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PJ

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Viewing 6 posts - 1 through 6 (of 6 total)
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  • in reply to: 60x30x30, What to do in my aquarium? #354726

    PJ
    Participant

    Hi Lex, I am from the Netherlands too.

     

    Concept 1:

    Ditch the australe’s and make sure to get 2 female Trichogaster chuna (old name = Colisa chuna).

    You could add 2-3 Pangio semisincta (kuhli) (Indische modderkruiper).

     

    Concept 2:

    Same thing, no Corydoras, make sure to get 2 female Trichogaster lalius (old name = Colisa lalia).

    Add 2-3 Pangio’s as bottom dwellers.

     

    Concept 3:

    The conchonius is too large for your tank, especially as it is a very active swimmer and is a schooling fish (min 7 in a tank).

    The Carnegellia’s combine well with the Panda’s and you could add a couple of dwarf cichlids (for example an easier Apistogramma species) from South America.

     

    Hope this helps you.

    PJ….

    in reply to: Cloudy after water change. #354575

    PJ
    Participant

    If you do want to get red of the snails,… cut a cm thick slice of the bottom of a tomato (wash it first if not biologically grown). Remove seeds and gel-like substance. Put it on the bottom of your aquarium just before the lights go out at night. Eat the remaining part of the tomato (just because it is healthy for you). Take it out in the morning before the lights come on,… together with all the snails that gathered there to feast on it….

    in reply to: Supercooled fish #354408

    PJ
    Participant

    With 20-22 degrees and a pH just below 7, your options are only limited to the size of your tank. You are right to forget about Bettas, no cover on your tank and you are likely to lose them to jumping out than catching a cold. For the latter reason you should forget all labyrinths.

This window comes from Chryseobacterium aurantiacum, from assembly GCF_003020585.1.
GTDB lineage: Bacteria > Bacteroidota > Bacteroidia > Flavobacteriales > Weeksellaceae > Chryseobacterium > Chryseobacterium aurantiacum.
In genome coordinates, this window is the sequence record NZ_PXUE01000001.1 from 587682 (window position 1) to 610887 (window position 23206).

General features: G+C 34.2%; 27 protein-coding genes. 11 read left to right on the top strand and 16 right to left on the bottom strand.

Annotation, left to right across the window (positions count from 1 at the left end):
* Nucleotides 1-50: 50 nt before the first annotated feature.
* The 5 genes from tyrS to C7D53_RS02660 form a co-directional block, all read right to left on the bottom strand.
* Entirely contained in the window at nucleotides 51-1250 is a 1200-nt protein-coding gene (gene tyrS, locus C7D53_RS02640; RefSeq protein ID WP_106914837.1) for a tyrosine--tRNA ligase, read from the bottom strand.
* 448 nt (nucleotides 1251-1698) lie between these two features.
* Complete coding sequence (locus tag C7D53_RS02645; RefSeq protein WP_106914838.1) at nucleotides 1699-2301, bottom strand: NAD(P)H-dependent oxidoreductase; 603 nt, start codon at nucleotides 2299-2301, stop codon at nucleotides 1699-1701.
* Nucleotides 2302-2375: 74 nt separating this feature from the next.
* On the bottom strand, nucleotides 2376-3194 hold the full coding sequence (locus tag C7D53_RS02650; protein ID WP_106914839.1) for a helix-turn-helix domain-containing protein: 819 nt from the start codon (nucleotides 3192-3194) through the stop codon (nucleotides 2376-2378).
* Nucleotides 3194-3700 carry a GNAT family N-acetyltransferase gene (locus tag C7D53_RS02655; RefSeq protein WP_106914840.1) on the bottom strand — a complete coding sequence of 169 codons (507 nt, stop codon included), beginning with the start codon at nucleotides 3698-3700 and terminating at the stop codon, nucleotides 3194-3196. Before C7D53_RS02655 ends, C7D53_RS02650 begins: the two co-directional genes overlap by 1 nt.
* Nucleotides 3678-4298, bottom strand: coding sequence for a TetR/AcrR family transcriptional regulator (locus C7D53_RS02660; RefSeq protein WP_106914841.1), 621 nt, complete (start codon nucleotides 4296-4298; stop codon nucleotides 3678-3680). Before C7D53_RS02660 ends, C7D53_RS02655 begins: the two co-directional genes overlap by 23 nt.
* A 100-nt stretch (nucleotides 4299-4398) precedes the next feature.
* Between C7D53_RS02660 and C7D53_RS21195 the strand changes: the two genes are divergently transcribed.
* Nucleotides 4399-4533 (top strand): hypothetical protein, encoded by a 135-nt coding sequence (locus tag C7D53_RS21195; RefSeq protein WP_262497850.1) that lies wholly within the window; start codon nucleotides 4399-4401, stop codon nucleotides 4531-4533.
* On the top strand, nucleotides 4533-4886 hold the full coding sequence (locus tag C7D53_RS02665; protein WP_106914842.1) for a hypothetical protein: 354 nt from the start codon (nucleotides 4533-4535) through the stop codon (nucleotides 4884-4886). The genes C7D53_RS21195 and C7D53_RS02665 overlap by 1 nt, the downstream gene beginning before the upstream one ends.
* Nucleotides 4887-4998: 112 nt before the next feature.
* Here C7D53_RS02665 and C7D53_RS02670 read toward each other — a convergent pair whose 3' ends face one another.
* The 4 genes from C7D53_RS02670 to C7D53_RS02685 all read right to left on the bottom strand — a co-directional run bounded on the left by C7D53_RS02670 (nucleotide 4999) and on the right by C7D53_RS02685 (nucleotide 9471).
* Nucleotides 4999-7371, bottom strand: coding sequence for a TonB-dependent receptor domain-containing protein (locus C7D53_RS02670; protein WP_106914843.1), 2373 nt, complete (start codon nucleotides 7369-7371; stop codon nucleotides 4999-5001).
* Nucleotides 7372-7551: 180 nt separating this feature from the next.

Anout your first heater post,… was that solved? It sounds like a heater with a power too high for the size of your tank.

    in reply to: 55 gallon lighting #354355

    PJ
    Participant

    If the sun shines, does there appear a CO2 apparatus in nature? No,… so more light does not mean you need more CO2 dissolved in your water. You should increase lighting gradually though, because if your plants will not use the energy, algue will.

    Above my 60 litre aquarium I have 18 Watts of LED running at 80% peak power for 4 hours a day. The five hours before and after it gradually changes. Plants are growing just fine. Increasing duration or peak intension gives me green algue, decreasing duration or peak intension gives me brown algue. The pulse width dimmer lets me tune lighting better than I was ever able to with TL’s.

    LED’s not reaching the bottom is complete nonsense. Do you really think that after travelling a few inches a photon will remember where it originated? If you require the same light intensity on the bottom, you will have to place the same intensity above your tank.